It is interesting to consider how the same factors, Ft, Ds and Fj, working towards the same goal, i.e. establishing tissue polarity, appear to work in different ways in different contexts (Casal et al., 2006; Matakatsu and Blair, 2012; Willecke et al., 2008). For example, we found that FtΔECD does not rescue polarity effects of ft clones in the eye, unlike in the wing and abdomen (Casal et al., 2006; Matakatsu and Blair, 2006; Matakatsu and Blair, 2012). This suggests that the Ft extracellular domain is important for polarity regulation in the eye, perhaps through binding Ds. In the abdomen, ds ft clones have no polarity effects outside clones, whereas there are clear, though limited, polarity disruptions outside ds ft clones in the eye. Casal and co-workers argue that Ds and Ft are both needed in the receiving cell to propagate Ft and Ds polarity information in the abdomen (Casal et al., 2006). This may be due to tissue-specific differences in signaling.
Our data support a Ft-Ds signaling model in the Drosophila eye wherein different levels of Ft and Ds lead to modulation of a long-range polarity effector that directs further polarity establishment in the eye. Propagation of this signal is independent of changes in the asymmetric distribution of Ft and Ds. In at least part of the eye, this process may be mediated by transduction of Ft-binding information to the nucleus by Atro. Further work is needed to understand the identity of the long-range signal(s), and how Ft and Ds levels and interactions alter signal strength.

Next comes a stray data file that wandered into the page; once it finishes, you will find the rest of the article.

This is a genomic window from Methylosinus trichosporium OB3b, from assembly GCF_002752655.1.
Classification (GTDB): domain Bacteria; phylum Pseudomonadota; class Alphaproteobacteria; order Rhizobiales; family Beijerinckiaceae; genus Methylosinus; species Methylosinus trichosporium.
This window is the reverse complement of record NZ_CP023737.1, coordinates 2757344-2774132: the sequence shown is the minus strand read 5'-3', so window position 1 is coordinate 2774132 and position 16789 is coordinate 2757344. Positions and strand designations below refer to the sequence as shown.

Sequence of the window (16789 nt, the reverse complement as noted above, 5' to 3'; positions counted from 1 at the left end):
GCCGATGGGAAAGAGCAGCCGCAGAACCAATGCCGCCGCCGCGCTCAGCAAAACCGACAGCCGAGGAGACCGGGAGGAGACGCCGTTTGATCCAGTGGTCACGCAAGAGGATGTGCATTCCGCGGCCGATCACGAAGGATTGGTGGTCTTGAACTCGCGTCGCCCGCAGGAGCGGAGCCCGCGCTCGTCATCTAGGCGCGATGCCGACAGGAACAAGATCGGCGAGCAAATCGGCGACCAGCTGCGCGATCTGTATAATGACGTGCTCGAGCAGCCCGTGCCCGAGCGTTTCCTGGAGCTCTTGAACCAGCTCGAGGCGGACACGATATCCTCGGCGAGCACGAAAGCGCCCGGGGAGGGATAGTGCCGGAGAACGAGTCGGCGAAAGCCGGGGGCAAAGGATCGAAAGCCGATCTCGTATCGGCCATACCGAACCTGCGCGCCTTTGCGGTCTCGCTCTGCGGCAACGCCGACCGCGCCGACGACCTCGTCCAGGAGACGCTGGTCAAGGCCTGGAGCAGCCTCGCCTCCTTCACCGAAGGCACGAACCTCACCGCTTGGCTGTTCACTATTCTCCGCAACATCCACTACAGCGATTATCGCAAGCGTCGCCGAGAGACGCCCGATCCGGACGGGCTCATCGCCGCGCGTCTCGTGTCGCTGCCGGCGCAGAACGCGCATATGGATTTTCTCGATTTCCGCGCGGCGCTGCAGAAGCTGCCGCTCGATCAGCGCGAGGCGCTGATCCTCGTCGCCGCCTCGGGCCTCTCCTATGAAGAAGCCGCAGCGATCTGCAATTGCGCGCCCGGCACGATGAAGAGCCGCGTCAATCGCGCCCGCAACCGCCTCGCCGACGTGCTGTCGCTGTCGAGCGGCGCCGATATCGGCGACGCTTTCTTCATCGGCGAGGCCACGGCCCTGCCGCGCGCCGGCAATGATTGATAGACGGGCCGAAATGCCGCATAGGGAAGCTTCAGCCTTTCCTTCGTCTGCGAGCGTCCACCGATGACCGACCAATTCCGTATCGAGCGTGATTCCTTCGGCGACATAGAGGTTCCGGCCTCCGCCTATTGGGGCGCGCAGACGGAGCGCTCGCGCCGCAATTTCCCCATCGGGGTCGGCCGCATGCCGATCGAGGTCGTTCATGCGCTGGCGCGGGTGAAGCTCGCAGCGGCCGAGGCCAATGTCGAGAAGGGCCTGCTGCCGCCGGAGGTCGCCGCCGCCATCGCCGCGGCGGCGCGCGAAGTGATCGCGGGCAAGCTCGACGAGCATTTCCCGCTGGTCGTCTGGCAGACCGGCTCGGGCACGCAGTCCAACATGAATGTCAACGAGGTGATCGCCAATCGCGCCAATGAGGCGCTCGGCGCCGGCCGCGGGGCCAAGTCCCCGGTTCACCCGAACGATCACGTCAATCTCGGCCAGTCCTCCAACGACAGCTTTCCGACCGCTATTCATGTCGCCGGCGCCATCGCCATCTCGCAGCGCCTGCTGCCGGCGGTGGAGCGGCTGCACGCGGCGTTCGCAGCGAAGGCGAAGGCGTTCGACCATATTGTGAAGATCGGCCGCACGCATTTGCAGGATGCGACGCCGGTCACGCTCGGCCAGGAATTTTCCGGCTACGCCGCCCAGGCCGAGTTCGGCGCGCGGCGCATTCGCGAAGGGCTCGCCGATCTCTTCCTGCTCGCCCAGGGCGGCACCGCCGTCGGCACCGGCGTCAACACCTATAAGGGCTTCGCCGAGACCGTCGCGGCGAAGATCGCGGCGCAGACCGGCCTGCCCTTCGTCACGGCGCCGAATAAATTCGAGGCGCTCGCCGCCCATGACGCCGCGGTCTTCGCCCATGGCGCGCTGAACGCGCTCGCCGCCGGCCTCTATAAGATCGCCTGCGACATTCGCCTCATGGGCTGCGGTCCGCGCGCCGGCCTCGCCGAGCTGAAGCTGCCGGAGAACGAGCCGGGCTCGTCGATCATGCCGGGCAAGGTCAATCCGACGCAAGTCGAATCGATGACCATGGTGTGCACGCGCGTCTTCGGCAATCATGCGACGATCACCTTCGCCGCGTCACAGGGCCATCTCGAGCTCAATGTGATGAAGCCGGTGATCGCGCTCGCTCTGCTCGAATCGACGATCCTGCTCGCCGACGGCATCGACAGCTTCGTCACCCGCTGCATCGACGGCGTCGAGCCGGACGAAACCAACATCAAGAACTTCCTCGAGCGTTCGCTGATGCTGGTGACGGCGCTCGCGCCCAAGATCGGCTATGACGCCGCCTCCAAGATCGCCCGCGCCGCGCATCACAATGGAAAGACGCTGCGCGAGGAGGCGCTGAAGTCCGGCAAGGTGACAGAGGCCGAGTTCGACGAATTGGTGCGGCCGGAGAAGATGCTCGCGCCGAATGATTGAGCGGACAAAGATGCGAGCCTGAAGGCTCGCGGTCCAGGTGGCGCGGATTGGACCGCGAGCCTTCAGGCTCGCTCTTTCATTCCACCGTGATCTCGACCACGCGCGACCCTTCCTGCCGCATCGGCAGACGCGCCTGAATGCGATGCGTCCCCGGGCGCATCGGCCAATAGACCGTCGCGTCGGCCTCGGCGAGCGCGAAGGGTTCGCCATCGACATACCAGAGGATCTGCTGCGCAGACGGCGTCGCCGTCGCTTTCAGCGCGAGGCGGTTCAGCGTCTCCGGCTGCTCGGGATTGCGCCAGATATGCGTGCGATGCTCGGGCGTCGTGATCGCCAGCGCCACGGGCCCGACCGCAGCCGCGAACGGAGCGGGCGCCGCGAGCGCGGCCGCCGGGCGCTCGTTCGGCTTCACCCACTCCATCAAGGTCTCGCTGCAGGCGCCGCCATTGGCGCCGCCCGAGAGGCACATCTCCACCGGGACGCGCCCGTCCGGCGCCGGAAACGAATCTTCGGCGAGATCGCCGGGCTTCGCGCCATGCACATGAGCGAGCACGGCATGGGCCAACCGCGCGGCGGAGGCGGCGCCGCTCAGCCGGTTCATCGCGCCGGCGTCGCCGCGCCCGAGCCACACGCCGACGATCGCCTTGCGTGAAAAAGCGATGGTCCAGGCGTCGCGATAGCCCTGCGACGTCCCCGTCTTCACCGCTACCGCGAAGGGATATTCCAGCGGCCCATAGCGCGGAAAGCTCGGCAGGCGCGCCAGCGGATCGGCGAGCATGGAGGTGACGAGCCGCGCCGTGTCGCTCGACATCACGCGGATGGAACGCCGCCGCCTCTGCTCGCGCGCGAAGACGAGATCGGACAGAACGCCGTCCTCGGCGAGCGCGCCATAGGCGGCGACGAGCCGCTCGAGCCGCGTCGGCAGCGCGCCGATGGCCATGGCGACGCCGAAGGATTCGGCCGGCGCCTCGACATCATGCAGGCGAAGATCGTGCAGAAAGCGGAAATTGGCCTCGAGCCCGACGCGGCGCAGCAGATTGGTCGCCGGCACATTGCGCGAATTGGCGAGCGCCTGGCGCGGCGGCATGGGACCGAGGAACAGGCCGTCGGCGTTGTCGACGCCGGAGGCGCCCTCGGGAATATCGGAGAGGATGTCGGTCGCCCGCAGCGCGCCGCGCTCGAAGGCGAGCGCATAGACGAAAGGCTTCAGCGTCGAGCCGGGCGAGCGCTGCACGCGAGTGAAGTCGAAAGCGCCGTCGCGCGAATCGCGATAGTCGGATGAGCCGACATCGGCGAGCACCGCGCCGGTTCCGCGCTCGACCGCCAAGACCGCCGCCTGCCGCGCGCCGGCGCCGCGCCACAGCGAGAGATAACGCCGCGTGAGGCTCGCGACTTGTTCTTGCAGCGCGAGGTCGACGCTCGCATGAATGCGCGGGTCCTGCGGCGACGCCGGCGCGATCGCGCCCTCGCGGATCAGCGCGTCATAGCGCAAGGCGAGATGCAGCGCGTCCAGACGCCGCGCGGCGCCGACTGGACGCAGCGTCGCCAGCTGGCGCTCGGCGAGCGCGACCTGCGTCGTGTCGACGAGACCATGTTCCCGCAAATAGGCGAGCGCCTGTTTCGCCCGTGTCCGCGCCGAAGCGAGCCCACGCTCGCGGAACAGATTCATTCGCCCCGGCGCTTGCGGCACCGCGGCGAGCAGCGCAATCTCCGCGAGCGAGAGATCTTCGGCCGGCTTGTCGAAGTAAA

We are grateful to Seth Blair, Christian Dahmann, Maria Dominguez, Manolis Fanto, Ken Irvine, David Strutt, C.-C. Tsai, the Bloomington Drosophila Stock Center, the Transgenic RNAi Project at Harvard Medical School, the Vienna Drosophila RNAi Center and the Developmental Studies Hybridoma Bank for fly stocks and antibodies. We thank Rodrigo Fernandez-Gonzalez, Peter Lawrence, Alison McGuigan, Gary Struhl and Rudi Winklbauer for insightful discussion and comments on the manuscript.
This work was supported by the Canadian Institutes of Health Research [MOP 102656].
H.M. and P.S. designed the experiments. P.S. conducted the experiments. H.M. and P.S. wrote the manuscript.
Competing interests statement
The authors declare no competing financial interests.